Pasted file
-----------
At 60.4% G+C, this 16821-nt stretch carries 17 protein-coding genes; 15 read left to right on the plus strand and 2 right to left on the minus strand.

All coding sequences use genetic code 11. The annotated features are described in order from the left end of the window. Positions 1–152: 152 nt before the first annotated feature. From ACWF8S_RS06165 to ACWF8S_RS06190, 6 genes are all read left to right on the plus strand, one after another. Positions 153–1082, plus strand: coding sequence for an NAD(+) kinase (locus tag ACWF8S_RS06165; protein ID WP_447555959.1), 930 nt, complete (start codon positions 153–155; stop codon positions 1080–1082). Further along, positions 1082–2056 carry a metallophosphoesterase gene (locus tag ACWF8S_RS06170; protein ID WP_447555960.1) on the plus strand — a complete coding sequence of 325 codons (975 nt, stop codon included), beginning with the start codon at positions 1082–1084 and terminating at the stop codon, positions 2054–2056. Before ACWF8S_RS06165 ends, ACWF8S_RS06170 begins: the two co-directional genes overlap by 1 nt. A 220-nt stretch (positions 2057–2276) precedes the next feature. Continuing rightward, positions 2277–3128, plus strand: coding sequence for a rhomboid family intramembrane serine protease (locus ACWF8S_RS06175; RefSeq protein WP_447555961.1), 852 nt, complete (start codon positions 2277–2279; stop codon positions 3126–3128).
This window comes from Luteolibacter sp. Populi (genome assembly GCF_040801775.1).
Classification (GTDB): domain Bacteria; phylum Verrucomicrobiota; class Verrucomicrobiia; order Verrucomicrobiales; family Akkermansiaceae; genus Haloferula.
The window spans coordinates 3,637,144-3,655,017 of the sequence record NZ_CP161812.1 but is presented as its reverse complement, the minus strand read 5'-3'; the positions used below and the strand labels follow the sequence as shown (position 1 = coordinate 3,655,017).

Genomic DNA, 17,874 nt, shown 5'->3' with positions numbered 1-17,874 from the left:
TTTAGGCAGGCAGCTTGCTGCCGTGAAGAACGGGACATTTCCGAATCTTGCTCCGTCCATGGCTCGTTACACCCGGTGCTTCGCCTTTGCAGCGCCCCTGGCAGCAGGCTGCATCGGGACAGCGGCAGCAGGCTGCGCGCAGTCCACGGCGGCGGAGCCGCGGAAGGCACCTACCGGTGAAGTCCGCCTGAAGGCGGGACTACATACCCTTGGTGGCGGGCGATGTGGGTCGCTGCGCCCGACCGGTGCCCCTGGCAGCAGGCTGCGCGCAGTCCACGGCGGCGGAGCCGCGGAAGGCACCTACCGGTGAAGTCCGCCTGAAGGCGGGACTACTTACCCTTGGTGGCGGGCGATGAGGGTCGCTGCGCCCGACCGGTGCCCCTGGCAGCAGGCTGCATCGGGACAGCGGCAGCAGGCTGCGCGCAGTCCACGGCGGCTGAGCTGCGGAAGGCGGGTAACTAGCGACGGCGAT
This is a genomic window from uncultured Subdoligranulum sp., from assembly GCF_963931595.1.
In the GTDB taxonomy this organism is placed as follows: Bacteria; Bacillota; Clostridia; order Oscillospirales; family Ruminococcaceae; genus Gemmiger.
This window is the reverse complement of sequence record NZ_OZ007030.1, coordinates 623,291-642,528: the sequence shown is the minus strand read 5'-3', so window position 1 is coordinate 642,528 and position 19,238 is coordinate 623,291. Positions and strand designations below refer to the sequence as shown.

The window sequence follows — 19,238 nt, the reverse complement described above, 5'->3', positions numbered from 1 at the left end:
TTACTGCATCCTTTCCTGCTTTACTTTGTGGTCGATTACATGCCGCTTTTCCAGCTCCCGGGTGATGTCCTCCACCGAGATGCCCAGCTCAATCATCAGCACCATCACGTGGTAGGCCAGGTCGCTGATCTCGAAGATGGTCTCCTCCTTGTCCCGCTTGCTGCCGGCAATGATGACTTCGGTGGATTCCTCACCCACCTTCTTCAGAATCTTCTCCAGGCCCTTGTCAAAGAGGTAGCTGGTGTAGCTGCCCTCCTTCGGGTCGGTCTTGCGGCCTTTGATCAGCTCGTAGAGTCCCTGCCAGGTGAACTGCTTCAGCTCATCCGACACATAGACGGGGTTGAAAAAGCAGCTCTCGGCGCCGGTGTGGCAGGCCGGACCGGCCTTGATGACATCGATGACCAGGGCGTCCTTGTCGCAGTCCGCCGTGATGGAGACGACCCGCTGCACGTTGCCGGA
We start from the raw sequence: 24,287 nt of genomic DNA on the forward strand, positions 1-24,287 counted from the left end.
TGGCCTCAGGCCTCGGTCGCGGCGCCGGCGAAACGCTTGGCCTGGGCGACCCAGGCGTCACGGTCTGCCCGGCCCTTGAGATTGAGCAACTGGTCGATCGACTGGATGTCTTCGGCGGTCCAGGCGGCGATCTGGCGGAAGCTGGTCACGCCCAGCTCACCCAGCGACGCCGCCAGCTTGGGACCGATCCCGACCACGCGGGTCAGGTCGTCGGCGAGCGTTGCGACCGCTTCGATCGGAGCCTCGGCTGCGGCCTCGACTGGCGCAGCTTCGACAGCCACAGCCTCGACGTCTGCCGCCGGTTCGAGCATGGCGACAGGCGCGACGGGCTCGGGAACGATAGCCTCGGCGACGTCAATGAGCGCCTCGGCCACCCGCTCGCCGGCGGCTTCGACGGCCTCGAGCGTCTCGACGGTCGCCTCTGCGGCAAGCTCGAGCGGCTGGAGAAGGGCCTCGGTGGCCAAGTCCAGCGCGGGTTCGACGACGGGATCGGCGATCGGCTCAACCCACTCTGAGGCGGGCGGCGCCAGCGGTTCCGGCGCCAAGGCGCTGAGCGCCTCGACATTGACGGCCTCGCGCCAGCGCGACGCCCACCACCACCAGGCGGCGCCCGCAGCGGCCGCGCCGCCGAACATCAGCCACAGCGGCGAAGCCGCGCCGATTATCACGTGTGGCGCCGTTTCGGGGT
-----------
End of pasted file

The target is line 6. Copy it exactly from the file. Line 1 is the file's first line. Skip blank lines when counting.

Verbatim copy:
Genomic DNA, 17,874 nt, shown 5'->3' with positions numbered 1-17,874 from the left: